I don’t remember being shy when I was a little, little kid. Maybe I was. But I don’t remember having trouble making friends at all. Or, you know, maybe I just don’t remember being lonely. My parents divorced when I was in first or second grade, and that’s when my friendless memories start. My elementary years were almost completely isolated. I was doing things other kids my age didn’t do, wouldn’t understand, like cutting myself, planning my suicide, or imagining what it would be like to be raped and killed. This was, like, third grade. My prognosis was that it would be great because I would finally be getting what I deserved and also somebody would touch me a little, even if just to hurt me. My dad didn’t really touch me or my sister. If we bumped into each other on accident, we’d draw back in shock with a lot of “sorry sorry sorry.” Occasionally, if a circumstance arose in public where it would look weird for us not to touch (like at an airport before we went to our grandparents for the summer), there would be an extremely awkward imitation at a hug, with all parties looking mortified and shuddering. We were only allowed to visit our mother for three weeks out of every year, but I remember how much I looked forward to it, because there would be hugs and kisses and cuddling and casual touches that didn’t require both parties to draw back as if we were on fire.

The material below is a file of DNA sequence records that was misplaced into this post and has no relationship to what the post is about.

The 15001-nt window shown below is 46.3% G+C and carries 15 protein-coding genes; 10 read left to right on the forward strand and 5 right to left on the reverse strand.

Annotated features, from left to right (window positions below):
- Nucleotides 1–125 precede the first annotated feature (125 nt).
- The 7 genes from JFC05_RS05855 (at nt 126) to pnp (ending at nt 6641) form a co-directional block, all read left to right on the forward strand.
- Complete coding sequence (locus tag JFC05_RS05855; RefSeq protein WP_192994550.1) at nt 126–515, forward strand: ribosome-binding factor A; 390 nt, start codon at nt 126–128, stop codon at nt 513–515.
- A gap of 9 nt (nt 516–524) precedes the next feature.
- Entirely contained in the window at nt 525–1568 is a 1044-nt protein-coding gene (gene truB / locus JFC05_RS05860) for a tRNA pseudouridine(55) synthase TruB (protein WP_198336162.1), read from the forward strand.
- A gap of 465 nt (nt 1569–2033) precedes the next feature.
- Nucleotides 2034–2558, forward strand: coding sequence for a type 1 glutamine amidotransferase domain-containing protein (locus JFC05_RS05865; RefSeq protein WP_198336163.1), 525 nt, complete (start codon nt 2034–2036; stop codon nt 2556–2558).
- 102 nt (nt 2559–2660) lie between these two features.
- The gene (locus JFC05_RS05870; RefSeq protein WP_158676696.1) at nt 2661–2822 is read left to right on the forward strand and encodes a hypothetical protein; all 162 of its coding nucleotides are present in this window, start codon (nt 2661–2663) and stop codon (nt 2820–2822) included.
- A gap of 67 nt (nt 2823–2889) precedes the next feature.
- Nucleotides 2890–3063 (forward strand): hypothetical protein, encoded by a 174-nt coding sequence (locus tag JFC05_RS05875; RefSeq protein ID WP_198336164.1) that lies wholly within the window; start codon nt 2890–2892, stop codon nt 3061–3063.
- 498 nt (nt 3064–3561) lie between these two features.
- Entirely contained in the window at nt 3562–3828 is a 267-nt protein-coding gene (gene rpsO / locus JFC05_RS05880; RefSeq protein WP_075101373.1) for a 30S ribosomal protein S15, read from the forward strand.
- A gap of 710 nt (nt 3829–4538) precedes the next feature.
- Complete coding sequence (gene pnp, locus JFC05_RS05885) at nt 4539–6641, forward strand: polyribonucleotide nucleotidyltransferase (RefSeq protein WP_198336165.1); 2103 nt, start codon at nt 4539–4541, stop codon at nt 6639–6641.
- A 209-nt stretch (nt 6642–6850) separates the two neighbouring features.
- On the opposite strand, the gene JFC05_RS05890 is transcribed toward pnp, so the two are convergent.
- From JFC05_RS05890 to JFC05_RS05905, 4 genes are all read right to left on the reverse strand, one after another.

This transferred inappropriately at school. When I was playing with another child, if they accidentally touched me, I would pull back immediately, withdraw, and shut down. I didn’t want them to see how much I needed to be touched, how much I enjoyed just having an elbow brush against somebody else. It was so warm. I didn’t want people to know that it felt different to me than it did to them. I didn’t want them to think I was taking advantage of them, getting something out of their thoughtless touches that they hadn’t intended to give me. I didn’t want to be creepy, so I was cold and unapproachable instead.